Call sign, name, RS(T) report, QTH and grid locator. Note the grid locator can change as RaDAR operators are allowed to move position at any time. The grid locator of six characters is acceptable but should preferably be accurate to 10 characters for higher
position accuracy. Smartphone applications are generally used to establish more than a 6-character grid locator. If working non-participating stations, call sign, name, RST and QTH is acceptable.

6. Scoring
1 point per QSO.
Individual QSOs – per mode, per band, per satellite, per call sign.
If the moving RaDAR station has moved the required distance (see point 7) contact can be made with a previously worked station, again.

7. Categories and multipliers
The following multipliers are applicable to determine the final score. If category/mode of transport changes were made during the challenge, than calculate accordingly.

X 1 – RaDAR Fixed station (At home or in another building)
X 2 – RaDAR Field station (Portable – away from home)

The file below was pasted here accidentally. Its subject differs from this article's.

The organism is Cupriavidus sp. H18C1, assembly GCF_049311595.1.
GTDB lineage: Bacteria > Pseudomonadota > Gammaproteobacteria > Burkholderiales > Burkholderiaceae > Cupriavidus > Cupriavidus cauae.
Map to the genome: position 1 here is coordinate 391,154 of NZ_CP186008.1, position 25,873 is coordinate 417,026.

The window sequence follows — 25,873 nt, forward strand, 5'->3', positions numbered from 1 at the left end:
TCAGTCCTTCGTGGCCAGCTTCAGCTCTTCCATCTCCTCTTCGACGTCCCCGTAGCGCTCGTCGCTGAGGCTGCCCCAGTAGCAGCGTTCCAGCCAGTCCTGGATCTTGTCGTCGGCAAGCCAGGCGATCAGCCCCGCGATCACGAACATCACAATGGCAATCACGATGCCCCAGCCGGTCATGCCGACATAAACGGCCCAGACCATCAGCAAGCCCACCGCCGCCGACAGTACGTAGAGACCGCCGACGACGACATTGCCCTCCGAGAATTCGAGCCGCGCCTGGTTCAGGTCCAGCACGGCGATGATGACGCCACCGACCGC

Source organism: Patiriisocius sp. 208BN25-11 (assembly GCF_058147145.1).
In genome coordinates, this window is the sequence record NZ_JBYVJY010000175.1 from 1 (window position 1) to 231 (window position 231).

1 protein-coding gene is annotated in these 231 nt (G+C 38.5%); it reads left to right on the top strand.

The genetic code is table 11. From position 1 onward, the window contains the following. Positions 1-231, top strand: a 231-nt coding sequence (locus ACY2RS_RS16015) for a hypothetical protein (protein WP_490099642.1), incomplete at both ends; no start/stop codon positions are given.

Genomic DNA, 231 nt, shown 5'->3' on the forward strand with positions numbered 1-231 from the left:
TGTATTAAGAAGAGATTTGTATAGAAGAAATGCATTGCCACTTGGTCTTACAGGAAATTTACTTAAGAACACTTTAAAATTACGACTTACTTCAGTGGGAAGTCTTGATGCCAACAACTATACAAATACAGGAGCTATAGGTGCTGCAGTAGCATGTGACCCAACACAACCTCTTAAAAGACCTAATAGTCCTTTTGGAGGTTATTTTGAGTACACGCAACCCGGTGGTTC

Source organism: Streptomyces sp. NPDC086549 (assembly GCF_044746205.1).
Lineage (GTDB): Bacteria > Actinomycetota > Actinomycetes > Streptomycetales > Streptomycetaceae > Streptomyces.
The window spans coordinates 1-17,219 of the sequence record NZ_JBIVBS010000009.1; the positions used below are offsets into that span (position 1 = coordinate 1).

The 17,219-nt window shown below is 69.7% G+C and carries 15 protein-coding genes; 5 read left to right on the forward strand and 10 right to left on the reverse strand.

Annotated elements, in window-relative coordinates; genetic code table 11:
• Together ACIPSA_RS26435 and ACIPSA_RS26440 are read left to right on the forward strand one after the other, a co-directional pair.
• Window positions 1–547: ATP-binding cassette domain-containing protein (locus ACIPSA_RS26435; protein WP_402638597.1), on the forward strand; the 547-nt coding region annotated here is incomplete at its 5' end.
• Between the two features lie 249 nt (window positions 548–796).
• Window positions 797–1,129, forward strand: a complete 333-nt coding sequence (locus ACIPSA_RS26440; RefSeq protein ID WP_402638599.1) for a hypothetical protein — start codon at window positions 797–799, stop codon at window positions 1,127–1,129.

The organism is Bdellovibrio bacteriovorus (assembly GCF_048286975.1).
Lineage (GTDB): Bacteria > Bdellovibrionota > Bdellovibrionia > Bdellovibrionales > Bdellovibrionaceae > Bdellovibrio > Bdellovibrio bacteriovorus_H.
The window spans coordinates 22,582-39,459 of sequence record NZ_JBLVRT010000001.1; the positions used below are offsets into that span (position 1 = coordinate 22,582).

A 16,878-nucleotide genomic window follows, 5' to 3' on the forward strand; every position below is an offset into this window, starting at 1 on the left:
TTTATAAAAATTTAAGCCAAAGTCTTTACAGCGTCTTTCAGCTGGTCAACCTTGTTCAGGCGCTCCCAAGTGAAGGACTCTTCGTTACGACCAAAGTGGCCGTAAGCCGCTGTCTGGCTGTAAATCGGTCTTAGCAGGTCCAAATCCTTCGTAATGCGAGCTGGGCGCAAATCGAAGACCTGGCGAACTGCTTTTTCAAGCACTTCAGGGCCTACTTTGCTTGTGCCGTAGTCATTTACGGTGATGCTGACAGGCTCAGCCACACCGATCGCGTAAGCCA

X 3 – Moving RaDAR station – See modes of transport below.

Modes of transport and required movement distances (moving RaDAR stations only)
Vehicles, motorcycles and motorboats etc. (Motorised transport) – 6 km
Bicycles – 2 km
On foot and paddle canoes – 1 km
Wheelchairs – 500 m
Aeronautical mobile stations are considered moving stations and can communicate at any convenient time.

Note: Moving RaDAR stations can move at any time but are required to move to the next destination after five contacts have been made from the present location. The move needs to cover the required distance before further contacts are allowed to be made. This requirement tests the ability to rapidly re-deploy your amateur radio field station.

9. Bonus points (All categories)
Five (5) points (The equivalent of five QSOs) for a minimum of one satellite or any digital modes QSO involving a computer, smartphone or digital modes device. (For clarity thereafter 1 point per Satellite / Digital modes QSO).